If you're wondering why silver prices fell sharply Monday, it looks like the answers lie in Asia.
Silver prices staged a sharp recovery Monday after volatile trading that took the white metal tumbling 9% in 10 minutes to $20.25 an ounce, a level not seen since 2010.
The steep selloff followed a spike in the Japanese yen against the dollar. Precious metals traders surmise investors were forced to sell silver to cover losses in the currency market. The result was a rash of automated sell orders.
Indeed, the effect has so extreme and rapid, the Chicago Mercantile Exchange halted silver futures trading four times to restrain volatility and rein in excessive price movements, a move known as Stop Logic. Because volumes for silver are lower than for gold, they are more prone to sharp swings, up and down.
Data shows more than 3,000 contracts in Comex silver futures sold in just 20 minutes during early Asian trading. Standard Bank in Tokyo confirmed an unidentified investor sold a sizable position of silver Monday morning.
"The drastic move lower happened pretty much after the CME's electronic platform Globex opening," Afshin Nabvi, MKS head of trading told Reuters.
"The move was exacerbated by the fact that it happened when liquidity was very thin in Asian trade," he continued. "If the same happened in London or New York hours, the size of the liquidation might have been cushioned by higher volumes."
Silver Prices: The Yen Factor
The Japanese yen soared after Economy Minister Akira Amari cautioned about damage to Japan's economy should the country's currency continue to wane. Silver sank 4% on the Tokyo Commodity Exchange after the comments.
"The slump of silver is mainly due to fund outflows from precious metals to yen as some investors are betting on an upturn of the Japanese currency as well as [a] continued rally in the equities market in Japan," Yu Kam-Wing, an executive director at Henfin Ltd, a Hong Kong-based gold trader told The Wall Street Journal.
Investors were quick to flee precious metals in favor of the yen, betting on a recovery in the Asian nation. On Monday, the Japanese government boosted its assessment of its domestic economy as fresh data revealed a pickup in exports--thanks to the yen's steady slide since October.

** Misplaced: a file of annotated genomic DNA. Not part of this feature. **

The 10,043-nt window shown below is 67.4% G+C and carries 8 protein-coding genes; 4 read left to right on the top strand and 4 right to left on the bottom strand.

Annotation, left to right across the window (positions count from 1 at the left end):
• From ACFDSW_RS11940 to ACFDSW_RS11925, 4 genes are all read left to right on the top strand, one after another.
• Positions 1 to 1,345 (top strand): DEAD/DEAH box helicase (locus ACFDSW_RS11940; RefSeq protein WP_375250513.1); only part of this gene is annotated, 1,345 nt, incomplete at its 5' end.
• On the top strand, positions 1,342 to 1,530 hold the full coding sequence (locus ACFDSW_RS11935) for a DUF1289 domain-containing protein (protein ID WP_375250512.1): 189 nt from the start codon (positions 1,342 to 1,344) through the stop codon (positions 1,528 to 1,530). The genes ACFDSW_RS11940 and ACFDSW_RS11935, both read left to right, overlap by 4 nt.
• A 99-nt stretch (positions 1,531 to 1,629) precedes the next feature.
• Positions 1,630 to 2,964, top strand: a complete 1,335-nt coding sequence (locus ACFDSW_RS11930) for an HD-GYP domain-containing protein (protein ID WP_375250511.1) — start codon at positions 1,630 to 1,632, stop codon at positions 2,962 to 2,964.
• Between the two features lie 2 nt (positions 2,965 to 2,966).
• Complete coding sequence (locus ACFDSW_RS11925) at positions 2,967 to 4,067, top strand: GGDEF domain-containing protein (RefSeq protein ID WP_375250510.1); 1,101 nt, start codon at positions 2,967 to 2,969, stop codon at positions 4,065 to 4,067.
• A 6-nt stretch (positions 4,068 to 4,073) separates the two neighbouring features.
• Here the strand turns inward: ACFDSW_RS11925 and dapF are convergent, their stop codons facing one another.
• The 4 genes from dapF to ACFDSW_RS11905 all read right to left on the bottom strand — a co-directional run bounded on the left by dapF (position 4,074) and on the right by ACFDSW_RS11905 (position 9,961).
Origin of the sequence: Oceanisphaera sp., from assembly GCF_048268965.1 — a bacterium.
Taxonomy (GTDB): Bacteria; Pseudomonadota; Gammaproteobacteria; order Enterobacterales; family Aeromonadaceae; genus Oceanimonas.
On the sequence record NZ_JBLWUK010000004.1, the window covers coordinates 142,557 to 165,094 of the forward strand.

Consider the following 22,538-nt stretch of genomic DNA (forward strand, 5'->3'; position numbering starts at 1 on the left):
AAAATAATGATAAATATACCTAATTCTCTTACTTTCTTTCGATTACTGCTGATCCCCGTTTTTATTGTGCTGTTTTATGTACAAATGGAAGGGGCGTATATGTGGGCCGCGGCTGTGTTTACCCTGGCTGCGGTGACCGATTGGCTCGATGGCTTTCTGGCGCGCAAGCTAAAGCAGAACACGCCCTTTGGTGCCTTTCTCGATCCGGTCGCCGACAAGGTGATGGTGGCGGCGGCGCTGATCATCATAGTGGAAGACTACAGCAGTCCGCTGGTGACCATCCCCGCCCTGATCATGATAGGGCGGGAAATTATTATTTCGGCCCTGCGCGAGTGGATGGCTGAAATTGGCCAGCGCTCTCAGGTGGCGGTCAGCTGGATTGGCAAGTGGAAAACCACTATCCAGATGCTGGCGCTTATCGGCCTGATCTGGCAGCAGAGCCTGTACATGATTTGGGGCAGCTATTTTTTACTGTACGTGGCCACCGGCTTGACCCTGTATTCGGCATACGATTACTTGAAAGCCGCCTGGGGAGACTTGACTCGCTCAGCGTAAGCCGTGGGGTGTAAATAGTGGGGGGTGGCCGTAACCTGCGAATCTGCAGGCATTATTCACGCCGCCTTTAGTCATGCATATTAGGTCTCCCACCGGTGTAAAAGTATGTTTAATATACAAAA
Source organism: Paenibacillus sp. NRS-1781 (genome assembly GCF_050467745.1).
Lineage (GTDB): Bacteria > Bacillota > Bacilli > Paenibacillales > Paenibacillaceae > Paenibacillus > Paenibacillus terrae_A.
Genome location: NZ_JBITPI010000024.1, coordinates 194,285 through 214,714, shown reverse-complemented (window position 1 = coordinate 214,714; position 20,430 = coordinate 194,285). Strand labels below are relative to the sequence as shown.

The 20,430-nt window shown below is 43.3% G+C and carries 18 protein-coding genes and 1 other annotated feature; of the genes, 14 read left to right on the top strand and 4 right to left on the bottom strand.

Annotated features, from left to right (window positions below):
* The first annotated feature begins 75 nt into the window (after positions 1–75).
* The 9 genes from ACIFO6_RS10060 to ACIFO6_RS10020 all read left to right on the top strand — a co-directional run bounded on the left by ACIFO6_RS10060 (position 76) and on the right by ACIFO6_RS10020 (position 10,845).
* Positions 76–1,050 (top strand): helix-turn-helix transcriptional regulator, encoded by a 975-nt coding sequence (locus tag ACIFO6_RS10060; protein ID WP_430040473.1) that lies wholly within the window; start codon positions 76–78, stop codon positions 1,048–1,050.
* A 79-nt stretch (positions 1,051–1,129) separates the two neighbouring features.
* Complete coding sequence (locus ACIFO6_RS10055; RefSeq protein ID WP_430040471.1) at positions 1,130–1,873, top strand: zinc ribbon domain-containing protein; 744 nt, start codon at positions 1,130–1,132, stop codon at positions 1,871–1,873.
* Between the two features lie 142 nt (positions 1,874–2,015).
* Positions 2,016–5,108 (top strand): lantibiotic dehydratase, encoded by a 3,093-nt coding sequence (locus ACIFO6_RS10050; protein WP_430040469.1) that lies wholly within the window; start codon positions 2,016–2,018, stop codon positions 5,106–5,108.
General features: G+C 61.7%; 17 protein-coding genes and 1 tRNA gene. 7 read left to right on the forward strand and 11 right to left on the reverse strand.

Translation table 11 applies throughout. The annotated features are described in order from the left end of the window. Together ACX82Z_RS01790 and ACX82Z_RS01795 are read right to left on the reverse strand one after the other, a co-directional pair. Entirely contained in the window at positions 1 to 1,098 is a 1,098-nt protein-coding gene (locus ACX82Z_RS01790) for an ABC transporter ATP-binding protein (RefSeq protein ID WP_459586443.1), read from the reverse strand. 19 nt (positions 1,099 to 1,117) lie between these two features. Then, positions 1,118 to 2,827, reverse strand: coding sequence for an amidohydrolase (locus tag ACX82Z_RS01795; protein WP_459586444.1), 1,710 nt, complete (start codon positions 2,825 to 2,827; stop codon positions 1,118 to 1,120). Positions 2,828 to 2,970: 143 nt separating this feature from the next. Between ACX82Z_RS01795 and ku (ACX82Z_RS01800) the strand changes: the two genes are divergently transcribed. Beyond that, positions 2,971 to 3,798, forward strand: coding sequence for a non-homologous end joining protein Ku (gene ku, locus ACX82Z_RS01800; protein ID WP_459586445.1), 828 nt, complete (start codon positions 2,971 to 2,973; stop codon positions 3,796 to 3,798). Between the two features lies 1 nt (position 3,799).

While the country's recovery remains anemic at best, Japan's leaders are determined to end 15 years of deflation and generate sustainable economic growth. Ambitious goals run the gamut from doubling farm incomes and tourists visits to tripling the value of transport and power generation exports.
Silver Prices Await Fed's Minutes
Precious metals investors are also anxiously awaiting remarks from Ben Bernanke. On Wednesday, the U.S. Fed Chairman testifies before Congress and will share his economic outlook.
As a result, investors have been shedding silver stakes. Holdings of the iShares Silver Trust (NYSE: SLV), the largest silver exchange-traded fund, fell 187.7 tons last week to 10,253 tons, the largest weekly outflow since the start of May and the lowest level since mid-January.
However, silver's selloff has spurred a frenzied buying in physical silver. Investors continue to take advantage of the two-and-a-half year low and 30% year-to-date decline in the white metal causing depleted inventories at dealers nationwide.
Silver Prices Rebound
Among heavy short covering, bargain hunting, a weaker U.S. Dollar Index, higher crude oil prices and a flight to safety, silver prices rebounded Monday.
Also providing a lift was a Moody's report warning of a possible U.S. debt downgrade if the U.S. fails to act on its budget problems this year. Safe haven silver buying ensued.
Comex July silver prices closed near session highs, up $0.31, at $22.67 an ounce. Meanwhile, New York spot silver jumped 2.07%, or $0.46, to $22.82 an ounce in afternoon trading.
Money Morning's Shah Gilani joined FOX Business' "Varney & Co." today to talk about gold and silver prices - and a promising stock with 10% yield. Get the full story here.
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The Wall Street Journal:
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FOX Business News:
CME Halted Silver Trading 4 Times Sunday as Prices Slid 9%